DevOps: What Is the Lean Cloud and Why It Matters
All clouds are not equal. To succeed in a DevOps context, organizations
should plan to develop/deploy apps across a choice of on-premise and public
clouds simultaneously depending on the business needs. This is where the
concept of the Lean Cloud comes in - resting on the idea that you often need
to relocate your app modules over their life cycles for both innovation and
operational efficiency in the cloud.
In his session at @DevOpsSummit at19th Cloud Expo, Valentin (Val) Bercovici,
CTO of SolidFire, will discuss how to leverage this concept to seize on the
creativity and business agility to make it real.
Valentin (Val) Bercovici, a longtime NetApp executive and member of the
Office of the CTO, is now part of SolidFire as CTO. In this new role,
Bercovici leads SolidFire's Office of the CTO (SFOCTO) which ... (more)
Lean, Agile and DevOps principles have improved software delivery in many
important ways. As evolving markets compel software organizations to increase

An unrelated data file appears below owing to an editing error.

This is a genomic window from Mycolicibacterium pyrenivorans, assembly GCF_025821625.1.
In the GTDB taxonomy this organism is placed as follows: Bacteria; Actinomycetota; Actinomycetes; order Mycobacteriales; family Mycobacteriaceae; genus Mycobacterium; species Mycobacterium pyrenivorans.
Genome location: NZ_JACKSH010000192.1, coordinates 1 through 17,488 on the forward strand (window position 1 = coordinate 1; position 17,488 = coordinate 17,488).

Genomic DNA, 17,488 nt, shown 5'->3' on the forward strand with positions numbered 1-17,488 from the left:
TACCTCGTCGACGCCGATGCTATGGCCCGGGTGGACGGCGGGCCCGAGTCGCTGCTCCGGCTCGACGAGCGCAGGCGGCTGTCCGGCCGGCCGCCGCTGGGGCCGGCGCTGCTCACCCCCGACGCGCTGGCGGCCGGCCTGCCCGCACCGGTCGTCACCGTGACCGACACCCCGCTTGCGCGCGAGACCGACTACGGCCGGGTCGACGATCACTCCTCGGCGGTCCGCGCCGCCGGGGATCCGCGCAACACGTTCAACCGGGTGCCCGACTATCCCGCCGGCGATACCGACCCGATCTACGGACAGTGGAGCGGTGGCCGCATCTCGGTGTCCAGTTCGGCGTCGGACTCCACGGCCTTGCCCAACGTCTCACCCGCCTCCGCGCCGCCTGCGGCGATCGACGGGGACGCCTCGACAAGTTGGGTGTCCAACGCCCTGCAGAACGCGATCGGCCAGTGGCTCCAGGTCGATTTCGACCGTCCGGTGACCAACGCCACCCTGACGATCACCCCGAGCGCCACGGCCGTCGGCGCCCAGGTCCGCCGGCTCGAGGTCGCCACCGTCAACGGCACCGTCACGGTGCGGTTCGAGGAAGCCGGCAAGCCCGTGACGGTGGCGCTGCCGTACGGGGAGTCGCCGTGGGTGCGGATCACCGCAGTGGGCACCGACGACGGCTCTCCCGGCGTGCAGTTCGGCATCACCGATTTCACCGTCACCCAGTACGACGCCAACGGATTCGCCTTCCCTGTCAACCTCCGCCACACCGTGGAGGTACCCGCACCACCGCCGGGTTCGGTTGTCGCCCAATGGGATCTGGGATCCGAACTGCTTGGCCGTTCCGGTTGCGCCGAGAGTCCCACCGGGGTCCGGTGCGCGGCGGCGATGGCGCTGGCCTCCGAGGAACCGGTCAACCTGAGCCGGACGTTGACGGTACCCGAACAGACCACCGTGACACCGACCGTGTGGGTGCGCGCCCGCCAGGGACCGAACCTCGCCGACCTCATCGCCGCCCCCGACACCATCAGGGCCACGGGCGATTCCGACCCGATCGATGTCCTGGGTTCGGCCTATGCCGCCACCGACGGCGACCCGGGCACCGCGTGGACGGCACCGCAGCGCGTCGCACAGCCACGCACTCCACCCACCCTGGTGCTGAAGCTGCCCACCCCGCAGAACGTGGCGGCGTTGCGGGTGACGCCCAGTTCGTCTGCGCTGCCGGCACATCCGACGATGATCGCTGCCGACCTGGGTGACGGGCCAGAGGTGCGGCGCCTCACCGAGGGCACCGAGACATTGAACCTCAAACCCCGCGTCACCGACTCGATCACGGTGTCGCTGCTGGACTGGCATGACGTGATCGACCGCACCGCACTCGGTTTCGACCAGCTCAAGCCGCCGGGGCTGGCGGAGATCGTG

quality and productivity, interest in these concepts has never been higher.
But despite their considerable merits, individually and collectively, they
can fall short in addressing the full range of issues confronted by modern
software organizations. To close the gaps, these principles must be knitted
together in a way that allows you to realize the full potential of your
people, processes and technologies. The fastest and most effective way to do
this is to create an integrated software lifecycle. From planning,
development and testing to deployment and maintenance, integrating all the
tools required to accomplish all the tasks related to software delivery will
allow information to flow freely from practitioner to pr... (more)
Tom Jenkins, the newly appointed PMO manager convened his team. Xavier, Paula
and Xing were eager to start work. Tom explained that the PMO rollout is a
change process. He gave his team assignments around stakeholder analysis,
mapping of communication requirements, and creation of the PMO newsletter.
While the team was somewhat puzzled with these activities they moved to
fulfill them. Working with the stakeholders, the team captured many
complaints pertaining to the current way of work and gathered numerous
requests for improvements. Eagerly awaiting their next meeting, which was
held virtually through a videoconference, they prepared a list of proposed